Guam – Late Monday afternoon marked the last day on the job for Guam Bar Ethics Prosecutor Bruce Bradley, who was escorted out of the Superior Court. His termination is enshrouded in questions, as the judiciary remains quiet on the matter .
The Judiciary of Guam has refused to provide any further details surrounding the abrupt termination ofBradley. Seeking answers PNC contacted court Spokesperson Shawn Gumataotao. He stood by Supreme Court Chief Justice Katherine Maraman’s vague statement regarding the termination of the Ethics Prosecutor.
“Bruce A. Bradley is no longer an employee of the Judiciary of Guam. The position of Ethics Prosecutor is an unclassified position, an-at will appointment accountable to the Chief Justice. We have started a search for Mr. Bradley’s replacement. The Ethics Committee will continue its work. The public confidence in the attorney and judiciary disciplinary systems should not be affected,” Chief Justice Maraman said in that released statement.
While the court’s reassures that public confidence in the attorney and judiciary disciplinary systems should not be affected and the ethic committee will continue its work, questions regarding his termination still loom.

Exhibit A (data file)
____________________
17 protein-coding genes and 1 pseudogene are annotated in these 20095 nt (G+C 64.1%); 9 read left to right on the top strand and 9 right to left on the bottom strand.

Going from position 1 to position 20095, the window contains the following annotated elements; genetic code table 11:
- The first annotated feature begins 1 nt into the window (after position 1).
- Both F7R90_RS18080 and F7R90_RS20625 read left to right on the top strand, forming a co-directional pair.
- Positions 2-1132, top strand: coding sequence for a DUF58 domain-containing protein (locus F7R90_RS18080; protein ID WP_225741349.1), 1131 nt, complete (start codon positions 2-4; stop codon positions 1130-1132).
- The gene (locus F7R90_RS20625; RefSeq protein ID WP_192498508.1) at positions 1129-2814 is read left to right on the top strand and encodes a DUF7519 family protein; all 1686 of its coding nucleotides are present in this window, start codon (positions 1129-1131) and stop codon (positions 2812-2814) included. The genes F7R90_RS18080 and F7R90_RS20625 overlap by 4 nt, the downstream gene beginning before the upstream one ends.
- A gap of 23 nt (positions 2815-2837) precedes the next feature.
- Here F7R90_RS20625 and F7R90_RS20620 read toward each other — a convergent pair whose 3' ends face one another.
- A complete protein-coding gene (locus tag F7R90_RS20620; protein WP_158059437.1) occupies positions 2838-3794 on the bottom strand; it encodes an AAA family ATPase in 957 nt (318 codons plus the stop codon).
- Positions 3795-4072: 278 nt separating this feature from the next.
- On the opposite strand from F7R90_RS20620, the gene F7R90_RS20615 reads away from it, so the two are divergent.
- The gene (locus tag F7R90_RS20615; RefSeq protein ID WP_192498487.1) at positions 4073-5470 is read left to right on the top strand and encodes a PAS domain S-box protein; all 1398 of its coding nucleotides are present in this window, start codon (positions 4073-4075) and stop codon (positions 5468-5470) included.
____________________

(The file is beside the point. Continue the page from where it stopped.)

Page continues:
Questions such as:
1. Was Bradley’s termination related to harassment or misconduct?
2. Was Bradley’s termination related to a bias in cases investigated by the Ethic’s Prosecutor?
Or is it both?
Bradley was tasked with disciplining and disbarring lawyers and judges who failed to uphold the code of ethics.
We took a look at the public record of cases on Attorney Discipline. This is what we found: In the last ten years, there were eight attorneys investigated by the Ethics Prosecutor for various offenses. Of those eight lawyers, seven are male. Of those investigated, resolution was brought forth in three of the cases. One male individual was disbarred, while a second male attorney granted a request to resign from practicing law. The third individual—a female attorney, was also granted resignation following a two year suspension from practicing law.
As for the question regarding harassment or misconduct Gumataotao further declined to comment stating that Bradely is an “at-will” employee and his employment is at the discretion of Chief Justice Maraman.
We should note that when it comes to complaints of harassment or misconduct the Judiciary has an Equal Employment Opportunity Policy which would handle the complaints, those complaints are not public record.
Now that Bradley is terminated other questions also arise: what is his affiliation with the Guam Bar Association, and is Bradley subject to removal.
Guam Bar Association President Jacque Terlaje told PNC that she has not received any word regarding Bradley’s termination adding that its at the courts discretion to notify the Guam Bar.
PNC has also reached out to Bradley, however, no response was available as of news time today.